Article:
It’s a familiar story: Journalist passionate about community news starts news website to help fill gaps as traditional media decline. Journalist discovers money doesn’t automatically flow in from foundations or wealthy donors. Journalist makes a pivot to bring more focus to developing revenue – or fails to make the turn and the site fails.
Later this week, more than 30 leaders of community news start ups that are trying to make that critical turn will gather in Los Angeles for two days to develop plans for operating their ventures more effectively as businesses and to grow and diversify their revenue streams.
Most are journalists and they lead promising, if young, news operations - a mix of for-profit and non-profit. They are a microcosm for a larger field that is producing excellent and much needed journalism while struggling with revenue and long-term sustainability.
The program – Community Journalism Executive Training (CJET) is a collaboration of the Investigative News Network, Block by Block, and Knight Digital Media Center at USC Annenberg. It is funded by the John S. and James L. Knight Foundation, The Patterson Foundation and the McCormick Foundation. Patterson also supported development of the core curriculum during an intensive yearlong training and mentoring program for publishers - Block by Block Super Camp.
I have a number of connections to the program and they are detailed at the end of this post. The main purpose of this post is to give a quick snapshot of a few of the participants as a way of showing where the emerging field of community news is and is going.
The CJET participants make up a highly diverse group – for example, participants include Voice of San Diego, a seven-year-old foundation-supported nonprofit news site with a $1.1 million annual budget, and Yellowstone Gate, for-profit bootstrap that in a solid first year has generated just enough advertising revenue to pay the publisher/reporter’s expenses.
This diversity reflects another aspect of the larger field in which where news operations are experimenting with both journalistic mission and revenue models. But all are concerned about money at very different levels.
Mary Walter-Brown, vice president of advancement and engagement at Voice of San Diego, says the organization needs help figuring out priorities for revenue streams. The site already has a healthy mix of revenue streams – sponsorships, memberships, foundation grants, large donors and programming for a local television station.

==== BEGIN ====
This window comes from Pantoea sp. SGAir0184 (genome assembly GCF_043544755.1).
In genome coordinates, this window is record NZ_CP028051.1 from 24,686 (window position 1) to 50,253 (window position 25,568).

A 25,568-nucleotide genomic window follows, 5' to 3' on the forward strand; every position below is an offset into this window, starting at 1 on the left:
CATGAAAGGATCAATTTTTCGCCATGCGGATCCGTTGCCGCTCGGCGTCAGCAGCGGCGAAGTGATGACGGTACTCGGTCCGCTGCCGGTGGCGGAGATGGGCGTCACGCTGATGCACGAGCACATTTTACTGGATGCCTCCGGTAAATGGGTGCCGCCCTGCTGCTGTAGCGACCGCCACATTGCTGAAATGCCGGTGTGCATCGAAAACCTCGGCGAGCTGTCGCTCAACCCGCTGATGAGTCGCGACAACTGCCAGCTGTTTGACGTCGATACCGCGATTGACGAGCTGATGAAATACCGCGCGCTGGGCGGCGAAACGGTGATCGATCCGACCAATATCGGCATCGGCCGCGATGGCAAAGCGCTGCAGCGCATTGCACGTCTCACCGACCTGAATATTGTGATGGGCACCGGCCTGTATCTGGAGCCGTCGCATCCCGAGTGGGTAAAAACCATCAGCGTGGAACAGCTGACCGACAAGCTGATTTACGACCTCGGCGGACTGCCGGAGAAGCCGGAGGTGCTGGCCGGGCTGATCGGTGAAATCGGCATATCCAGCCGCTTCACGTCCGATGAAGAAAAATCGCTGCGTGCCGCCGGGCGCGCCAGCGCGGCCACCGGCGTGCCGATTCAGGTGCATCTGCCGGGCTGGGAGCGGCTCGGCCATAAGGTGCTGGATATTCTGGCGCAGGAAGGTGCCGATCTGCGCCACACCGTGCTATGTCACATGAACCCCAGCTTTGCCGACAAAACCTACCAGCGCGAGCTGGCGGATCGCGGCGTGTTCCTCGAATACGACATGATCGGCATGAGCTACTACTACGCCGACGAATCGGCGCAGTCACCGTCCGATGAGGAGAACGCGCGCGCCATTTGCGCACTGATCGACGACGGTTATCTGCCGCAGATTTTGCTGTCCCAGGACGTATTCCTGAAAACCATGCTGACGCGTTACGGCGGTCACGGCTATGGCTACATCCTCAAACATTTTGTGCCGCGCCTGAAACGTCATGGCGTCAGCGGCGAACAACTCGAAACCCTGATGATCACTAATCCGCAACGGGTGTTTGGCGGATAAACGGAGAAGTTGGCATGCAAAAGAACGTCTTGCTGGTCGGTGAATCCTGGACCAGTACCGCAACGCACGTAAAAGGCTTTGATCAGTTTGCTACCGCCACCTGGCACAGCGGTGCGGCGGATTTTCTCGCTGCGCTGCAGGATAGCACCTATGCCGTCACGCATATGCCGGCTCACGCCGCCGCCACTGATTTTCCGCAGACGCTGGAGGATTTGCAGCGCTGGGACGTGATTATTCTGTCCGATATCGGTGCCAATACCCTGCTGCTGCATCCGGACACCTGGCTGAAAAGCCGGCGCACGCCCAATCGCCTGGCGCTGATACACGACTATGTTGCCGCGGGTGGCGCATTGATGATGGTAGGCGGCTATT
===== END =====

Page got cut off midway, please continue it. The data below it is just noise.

But Walter-Brown says it’s not always clear how to focus limited development resources. “Are we doing enough to cultivate foundations, applying for grants? Next year, do we sell advertising or mine for foundation grants?”
“We want to reduce our dependence on foundation grants. It’s the hamster on the wheel. We’re really trying to reduce anything that doesn’t have a lot of predictability,” she said.
As befits its relative youth, the three-year-old Wisconsin Center for Investigative Journalism Reporting is highly dependent on foundation grants and large donations.
Executive Director Andy Hall notes that the center is demonstrating that its innovative model – a nonprofit news organization that collaborates with other organizations, including universities and publishes the work of students who are paid along with professional staff – can work and thrive journalistically.
Interestingly, the center has significantly increased its donation revenue - and doubled its staff to four journalists and two paid interns - since Scott Walker became the state’s controversial governor.
“National attention focused on Wisconsin’s political chaos has helped dramatize the need for investigative journalism and has made it easy to convince everybody that what happens at the statehouse matters,” Hall said. “Certainly some of the increase in our support I believe is because of the chaotic political climate and the national attention” to it.
Still, that does not mean the center has attained sustainability, or as Hall defines it - "Durability."
“When I use that word I have a flasback to those tonka trucks I used to play with as a kid. They could take some abuse, some hits but the wheels didn’t come off,” Hall says.
“Our biggest challenge is financial sustainability,” Hall says. In addition to grants and donations, the center received contract funds from other organizations to produce specific stories. One is Money & Politics, a feature the center has continued even after the contract ended July 1. The center has a budget of $397,000 this year, up from $250,000 in 2012.
Hall says the center is working on additional efforts to cultivate donors, including individuals and institutions who may be interested in supporting the center’s educational mission of training the next generation of journalists.
Hall approaches the idea of corporate sponsorships with caution because he believes in certain instances they could pose the appearance of a conflict of interest.